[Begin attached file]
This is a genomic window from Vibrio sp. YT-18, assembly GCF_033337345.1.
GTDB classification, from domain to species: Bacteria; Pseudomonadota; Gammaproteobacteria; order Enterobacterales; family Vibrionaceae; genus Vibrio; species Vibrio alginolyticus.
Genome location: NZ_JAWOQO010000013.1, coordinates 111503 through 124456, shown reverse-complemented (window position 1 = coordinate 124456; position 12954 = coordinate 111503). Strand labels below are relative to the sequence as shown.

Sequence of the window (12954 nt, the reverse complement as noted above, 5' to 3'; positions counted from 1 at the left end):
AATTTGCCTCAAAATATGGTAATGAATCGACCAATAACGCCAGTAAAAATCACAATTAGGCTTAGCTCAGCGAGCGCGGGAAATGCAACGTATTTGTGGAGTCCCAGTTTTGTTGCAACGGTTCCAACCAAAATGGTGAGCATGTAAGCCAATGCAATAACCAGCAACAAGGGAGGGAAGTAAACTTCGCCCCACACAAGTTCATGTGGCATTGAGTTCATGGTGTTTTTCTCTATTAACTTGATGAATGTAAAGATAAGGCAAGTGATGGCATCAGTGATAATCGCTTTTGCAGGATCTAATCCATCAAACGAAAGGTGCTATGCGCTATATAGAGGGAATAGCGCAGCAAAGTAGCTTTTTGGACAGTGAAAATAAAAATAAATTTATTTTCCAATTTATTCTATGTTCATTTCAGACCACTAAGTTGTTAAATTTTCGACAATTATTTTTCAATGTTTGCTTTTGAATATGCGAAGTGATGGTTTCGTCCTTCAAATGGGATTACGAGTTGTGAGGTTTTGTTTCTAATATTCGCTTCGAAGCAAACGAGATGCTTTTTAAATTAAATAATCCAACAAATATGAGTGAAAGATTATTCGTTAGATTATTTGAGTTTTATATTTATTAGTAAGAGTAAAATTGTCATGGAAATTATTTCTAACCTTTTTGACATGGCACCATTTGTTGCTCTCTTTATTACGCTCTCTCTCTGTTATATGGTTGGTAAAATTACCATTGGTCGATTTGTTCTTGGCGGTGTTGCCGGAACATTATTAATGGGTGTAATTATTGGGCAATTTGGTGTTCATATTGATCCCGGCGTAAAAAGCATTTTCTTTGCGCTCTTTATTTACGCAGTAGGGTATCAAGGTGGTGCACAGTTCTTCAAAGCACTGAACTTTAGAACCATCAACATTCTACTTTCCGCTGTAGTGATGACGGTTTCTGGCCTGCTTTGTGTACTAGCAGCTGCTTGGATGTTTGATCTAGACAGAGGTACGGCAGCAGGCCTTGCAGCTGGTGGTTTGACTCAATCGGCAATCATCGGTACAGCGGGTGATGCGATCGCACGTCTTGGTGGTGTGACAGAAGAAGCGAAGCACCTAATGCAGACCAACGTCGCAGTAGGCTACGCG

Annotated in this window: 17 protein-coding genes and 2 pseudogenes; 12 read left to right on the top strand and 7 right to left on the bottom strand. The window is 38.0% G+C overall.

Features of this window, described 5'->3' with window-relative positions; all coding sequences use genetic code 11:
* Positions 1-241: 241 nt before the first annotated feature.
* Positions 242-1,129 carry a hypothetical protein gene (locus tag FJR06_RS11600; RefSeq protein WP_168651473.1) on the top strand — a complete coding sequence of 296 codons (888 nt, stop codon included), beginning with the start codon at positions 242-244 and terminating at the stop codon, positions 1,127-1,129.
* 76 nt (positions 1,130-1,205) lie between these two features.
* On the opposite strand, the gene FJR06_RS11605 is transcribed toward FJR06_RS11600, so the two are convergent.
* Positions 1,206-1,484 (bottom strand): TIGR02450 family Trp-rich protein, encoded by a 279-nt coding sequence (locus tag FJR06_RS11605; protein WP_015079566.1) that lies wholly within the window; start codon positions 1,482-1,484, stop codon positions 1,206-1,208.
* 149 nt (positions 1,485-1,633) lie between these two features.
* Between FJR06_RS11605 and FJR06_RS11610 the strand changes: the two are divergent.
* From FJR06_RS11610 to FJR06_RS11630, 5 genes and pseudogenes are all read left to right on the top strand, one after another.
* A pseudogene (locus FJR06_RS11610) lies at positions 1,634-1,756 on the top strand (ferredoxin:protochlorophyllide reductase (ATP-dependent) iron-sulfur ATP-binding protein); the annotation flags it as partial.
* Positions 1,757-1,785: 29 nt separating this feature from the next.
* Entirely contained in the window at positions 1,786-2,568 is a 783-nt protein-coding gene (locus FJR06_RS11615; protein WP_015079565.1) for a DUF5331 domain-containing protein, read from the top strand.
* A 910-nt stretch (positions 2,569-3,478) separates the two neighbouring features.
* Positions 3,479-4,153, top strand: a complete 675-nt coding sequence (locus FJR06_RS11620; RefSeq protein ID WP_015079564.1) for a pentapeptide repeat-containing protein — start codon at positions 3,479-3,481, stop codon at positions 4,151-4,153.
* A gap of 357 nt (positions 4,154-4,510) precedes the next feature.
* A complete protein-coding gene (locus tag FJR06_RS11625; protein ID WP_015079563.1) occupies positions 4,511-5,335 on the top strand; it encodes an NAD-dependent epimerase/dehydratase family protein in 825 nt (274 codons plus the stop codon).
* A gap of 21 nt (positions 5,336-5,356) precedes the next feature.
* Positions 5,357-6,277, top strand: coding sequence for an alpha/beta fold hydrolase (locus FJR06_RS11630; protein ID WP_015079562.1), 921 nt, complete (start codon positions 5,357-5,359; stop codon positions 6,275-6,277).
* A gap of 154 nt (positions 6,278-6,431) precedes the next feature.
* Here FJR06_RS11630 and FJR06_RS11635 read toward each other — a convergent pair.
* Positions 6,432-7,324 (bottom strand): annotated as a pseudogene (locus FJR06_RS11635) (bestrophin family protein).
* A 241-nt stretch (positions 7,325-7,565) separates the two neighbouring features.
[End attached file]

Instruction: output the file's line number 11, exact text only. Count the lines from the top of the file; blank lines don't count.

* On the opposite strand, the gene FJR06_RS11605 is transcribed toward FJR06_RS11600, so the two are convergent.